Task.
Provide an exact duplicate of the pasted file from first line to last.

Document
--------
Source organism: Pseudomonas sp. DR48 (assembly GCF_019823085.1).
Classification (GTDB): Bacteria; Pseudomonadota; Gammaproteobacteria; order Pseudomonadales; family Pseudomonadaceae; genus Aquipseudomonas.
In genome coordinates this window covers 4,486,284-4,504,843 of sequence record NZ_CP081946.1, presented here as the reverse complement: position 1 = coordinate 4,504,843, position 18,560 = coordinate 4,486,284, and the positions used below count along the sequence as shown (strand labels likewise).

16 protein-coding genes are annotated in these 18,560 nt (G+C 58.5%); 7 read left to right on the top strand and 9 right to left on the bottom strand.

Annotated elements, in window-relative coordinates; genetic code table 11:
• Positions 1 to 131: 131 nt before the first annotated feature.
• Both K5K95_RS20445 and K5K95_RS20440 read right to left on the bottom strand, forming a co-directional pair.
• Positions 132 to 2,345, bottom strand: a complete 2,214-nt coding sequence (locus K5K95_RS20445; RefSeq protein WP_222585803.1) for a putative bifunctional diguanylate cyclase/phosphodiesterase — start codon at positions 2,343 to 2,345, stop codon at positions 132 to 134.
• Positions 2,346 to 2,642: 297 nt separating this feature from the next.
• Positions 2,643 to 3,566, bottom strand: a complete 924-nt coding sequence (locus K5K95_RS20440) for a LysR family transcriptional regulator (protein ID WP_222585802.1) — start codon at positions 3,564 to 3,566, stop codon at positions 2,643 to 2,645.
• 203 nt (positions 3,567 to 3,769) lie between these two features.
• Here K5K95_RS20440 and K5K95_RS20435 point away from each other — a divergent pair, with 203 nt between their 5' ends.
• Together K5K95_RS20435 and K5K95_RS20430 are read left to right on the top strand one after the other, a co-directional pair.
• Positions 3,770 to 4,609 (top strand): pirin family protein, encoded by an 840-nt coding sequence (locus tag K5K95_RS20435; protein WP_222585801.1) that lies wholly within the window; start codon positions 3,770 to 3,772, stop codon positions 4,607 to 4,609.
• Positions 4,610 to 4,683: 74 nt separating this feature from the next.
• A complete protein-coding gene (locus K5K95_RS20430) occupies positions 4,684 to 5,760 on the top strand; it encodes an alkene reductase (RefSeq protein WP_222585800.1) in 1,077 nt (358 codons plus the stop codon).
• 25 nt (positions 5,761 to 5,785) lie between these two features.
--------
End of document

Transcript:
Source organism: Pseudomonas sp. DR48 (assembly GCF_019823085.1).
Classification (GTDB): Bacteria; Pseudomonadota; Gammaproteobacteria; order Pseudomonadales; family Pseudomonadaceae; genus Aquipseudomonas.
In genome coordinates this window covers 4,486,284-4,504,843 of sequence record NZ_CP081946.1, presented here as the reverse complement: position 1 = coordinate 4,504,843, position 18,560 = coordinate 4,486,284, and the positions used below count along the sequence as shown (strand labels likewise).

16 protein-coding genes are annotated in these 18,560 nt (G+C 58.5%); 7 read left to right on the top strand and 9 right to left on the bottom strand.

Annotated elements, in window-relative coordinates; genetic code table 11:
• Positions 1 to 131: 131 nt before the first annotated feature.
• Both K5K95_RS20445 and K5K95_RS20440 read right to left on the bottom strand, forming a co-directional pair.
• Positions 132 to 2,345, bottom strand: a complete 2,214-nt coding sequence (locus K5K95_RS20445; RefSeq protein WP_222585803.1) for a putative bifunctional diguanylate cyclase/phosphodiesterase — start codon at positions 2,343 to 2,345, stop codon at positions 132 to 134.
• Positions 2,346 to 2,642: 297 nt separating this feature from the next.
• Positions 2,643 to 3,566, bottom strand: a complete 924-nt coding sequence (locus K5K95_RS20440) for a LysR family transcriptional regulator (protein ID WP_222585802.1) — start codon at positions 3,564 to 3,566, stop codon at positions 2,643 to 2,645.
• 203 nt (positions 3,567 to 3,769) lie between these two features.
• Here K5K95_RS20440 and K5K95_RS20435 point away from each other — a divergent pair, with 203 nt between their 5' ends.
• Together K5K95_RS20435 and K5K95_RS20430 are read left to right on the top strand one after the other, a co-directional pair.
• Positions 3,770 to 4,609 (top strand): pirin family protein, encoded by an 840-nt coding sequence (locus tag K5K95_RS20435; protein WP_222585801.1) that lies wholly within the window; start codon positions 3,770 to 3,772, stop codon positions 4,607 to 4,609.
• Positions 4,610 to 4,683: 74 nt separating this feature from the next.
• A complete protein-coding gene (locus K5K95_RS20430) occupies positions 4,684 to 5,760 on the top strand; it encodes an alkene reductase (RefSeq protein WP_222585800.1) in 1,077 nt (358 codons plus the stop codon).
• 25 nt (positions 5,761 to 5,785) lie between these two features.